Gaming the System

It’s a huge world out there—even bigger, now that we have the Internet expanding its boundaries and hoarding its history. So vast is it that we all miss things. Nobody, no matter their field or narrow specialty, can any longer say that they are on top of all that’s going on. Anyone who believes otherwise will sooner or later be hit by a gigantic surprise, will be forced to discover that what they thought was an entirety of a discourse was merely one small clique.

As a dabbler, someone who looks into a number of fields for my primary research (the intersection of culture and technology), this doesn’t bother me particularly. In fact, I like it, for it assures me that my work will never be finished, let alone up-to-date, making it an endless game. And I love playing.

One recent surprise was a man called James Paul Gee, newly ensconced as the Mary Lou Fenton Presidential Professor of Literary Studies at Arizona State University. Once a linguist, he is a founder of the Games, Learning, Society group based in Madison, WI (where Gee used to teach).

Immediately after hearing him speak at the City University of New York Graduate Center last December, I ran home and ordered his most recent book, a “revised and updated” version of his 2003 What Video Games Have to Teach Us About Learning and Literacy (New York: Palgrave/MacMillan, 2007).

This is one of those “duh” books. That is, there’s nothing startling in it, just things that many of us teachers will say, on reading, “I should have thought of that.” Thing is, we didn’t; Gee did.

He writes, in his Introduction, that:

you cannot play a game if you cannot learn it. If no one plays a game, it does not sell, and the company that makes it goes broke. Of course, designers could make the games shorter and simpler. That’s often what schools do with their curriculums. But gamers won’t accept short or easy games. So game designers keep making long and challenging games and still manage to get them learned. (3)

How could that obvious, though generally unnoticed, fact not say something about how and why we learn—and how we design our classes? But few of us have been paying attention. Rather than steeping ourselves in studies and pedagogical theory, we should have been watching what young people actually do when they want to learn something. And, today, of course, one of the first things they want to do is succeed at the video games they play. After all:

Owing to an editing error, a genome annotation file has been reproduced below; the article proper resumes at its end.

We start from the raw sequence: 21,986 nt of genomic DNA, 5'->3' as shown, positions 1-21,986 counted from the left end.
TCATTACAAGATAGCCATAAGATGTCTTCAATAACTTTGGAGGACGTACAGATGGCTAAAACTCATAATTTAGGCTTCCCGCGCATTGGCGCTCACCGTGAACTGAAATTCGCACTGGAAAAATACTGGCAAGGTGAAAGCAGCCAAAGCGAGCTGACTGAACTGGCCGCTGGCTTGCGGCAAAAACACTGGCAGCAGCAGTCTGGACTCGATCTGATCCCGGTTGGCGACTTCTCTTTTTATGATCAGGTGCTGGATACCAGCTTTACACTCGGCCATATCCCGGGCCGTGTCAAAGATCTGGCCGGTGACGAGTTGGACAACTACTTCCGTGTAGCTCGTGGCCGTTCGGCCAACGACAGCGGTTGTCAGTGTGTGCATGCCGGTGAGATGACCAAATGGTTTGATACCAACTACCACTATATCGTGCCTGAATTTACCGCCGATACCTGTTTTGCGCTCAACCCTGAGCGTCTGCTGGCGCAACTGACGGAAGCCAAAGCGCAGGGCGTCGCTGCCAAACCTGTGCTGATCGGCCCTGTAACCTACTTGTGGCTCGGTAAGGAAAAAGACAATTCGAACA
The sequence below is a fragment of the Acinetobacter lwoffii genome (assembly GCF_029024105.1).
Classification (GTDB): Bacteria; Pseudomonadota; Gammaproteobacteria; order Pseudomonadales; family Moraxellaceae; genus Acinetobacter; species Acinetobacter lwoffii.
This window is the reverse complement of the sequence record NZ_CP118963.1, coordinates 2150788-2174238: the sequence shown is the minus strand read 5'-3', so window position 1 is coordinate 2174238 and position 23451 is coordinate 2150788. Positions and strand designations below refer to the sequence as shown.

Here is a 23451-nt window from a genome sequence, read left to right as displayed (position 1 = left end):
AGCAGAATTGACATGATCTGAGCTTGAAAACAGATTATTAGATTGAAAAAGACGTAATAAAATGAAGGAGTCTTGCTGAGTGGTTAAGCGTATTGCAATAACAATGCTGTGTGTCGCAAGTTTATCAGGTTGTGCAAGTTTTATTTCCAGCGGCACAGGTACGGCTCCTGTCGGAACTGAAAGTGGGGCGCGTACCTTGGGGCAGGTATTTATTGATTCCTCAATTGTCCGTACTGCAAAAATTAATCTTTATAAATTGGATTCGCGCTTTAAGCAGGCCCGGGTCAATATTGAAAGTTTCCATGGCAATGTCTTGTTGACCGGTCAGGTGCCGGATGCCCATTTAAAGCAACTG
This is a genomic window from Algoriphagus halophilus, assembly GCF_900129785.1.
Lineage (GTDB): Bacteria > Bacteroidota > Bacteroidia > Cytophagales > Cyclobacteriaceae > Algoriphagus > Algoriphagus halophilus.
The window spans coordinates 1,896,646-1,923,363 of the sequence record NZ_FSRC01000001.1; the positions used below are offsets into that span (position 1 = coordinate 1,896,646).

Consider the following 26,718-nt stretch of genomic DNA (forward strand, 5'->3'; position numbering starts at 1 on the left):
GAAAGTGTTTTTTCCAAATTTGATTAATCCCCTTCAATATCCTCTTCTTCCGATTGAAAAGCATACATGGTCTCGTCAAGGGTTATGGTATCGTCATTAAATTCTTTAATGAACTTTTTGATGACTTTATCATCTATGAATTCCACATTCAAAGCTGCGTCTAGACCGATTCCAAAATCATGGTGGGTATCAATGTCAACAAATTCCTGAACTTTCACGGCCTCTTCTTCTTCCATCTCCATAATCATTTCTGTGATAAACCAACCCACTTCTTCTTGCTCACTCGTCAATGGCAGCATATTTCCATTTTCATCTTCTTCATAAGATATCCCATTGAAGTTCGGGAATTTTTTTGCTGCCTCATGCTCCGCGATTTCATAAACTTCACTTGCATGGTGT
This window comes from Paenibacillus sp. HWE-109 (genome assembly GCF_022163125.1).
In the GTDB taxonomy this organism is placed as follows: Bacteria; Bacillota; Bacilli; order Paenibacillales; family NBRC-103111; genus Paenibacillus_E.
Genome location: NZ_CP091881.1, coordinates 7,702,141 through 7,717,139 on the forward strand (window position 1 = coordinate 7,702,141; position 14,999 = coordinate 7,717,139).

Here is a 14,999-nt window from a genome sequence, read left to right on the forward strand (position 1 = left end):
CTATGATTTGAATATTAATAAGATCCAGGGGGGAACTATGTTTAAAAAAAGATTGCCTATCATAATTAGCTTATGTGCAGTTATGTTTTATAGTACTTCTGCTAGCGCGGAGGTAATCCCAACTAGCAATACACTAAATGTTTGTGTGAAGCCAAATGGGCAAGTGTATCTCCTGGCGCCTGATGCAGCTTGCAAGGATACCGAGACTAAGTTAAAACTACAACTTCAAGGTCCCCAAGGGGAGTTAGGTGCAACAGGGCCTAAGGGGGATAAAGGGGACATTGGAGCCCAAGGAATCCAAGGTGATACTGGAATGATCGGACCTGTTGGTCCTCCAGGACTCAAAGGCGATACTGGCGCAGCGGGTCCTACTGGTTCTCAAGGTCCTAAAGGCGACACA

learning is, I would argue, learning to play “the game.” For example, literary criticism and field biology are different “games” played by different rules. (They are different sorts of activities requiring different values, tools, and ways of acting and thinking; they are different domains with different goals and different “win states.”) To learn either one at any deep level requires learning to play the “game” or, at least, to appreciate the sort of “game” it is. (7-8)

Gee organizes his book around what he identifies as 36 ‘principles of learning’ that he has drawn from the design of video games. He ties these in to current research on “situated cognition,” “New Literacy Studies,” and “connectionism,” but his is not so much a work for scholars but for teachers, most of whom (being too old) haven’t had the pleasure of learning to learn through video games.

As I do in Blogging America: The New Public Sphere, Gee believes that we are now dealing with a new type of literacy—which I call “neteracy”—based on “multimodal” (mixing words, images, and (I would say) sound) texts. Gee takes his definition of literacy in a direction that I have not explicitly followed in talking about “neteracy,” except when I speak of the cultural signals that the literate or neterate pick up, clues they have learned to spot through becoming literate or neterate. Gee expands far beyond my signals of value and significance:

Because literacy requires more than being able to “decode” (words or images for instance) and because it requires people to be able to participate in—or at least understand—certain sorts of social practices, we need to focus on not just “codes” or “representations” (like language, equation, images, and so forth) but the domains in which these codes or representations are used, as well. (18)

This requires, Gee argues, the ability to take on (and link to) new identities for the sake of learning (and succeeding in) new situations, be they games or otherwise: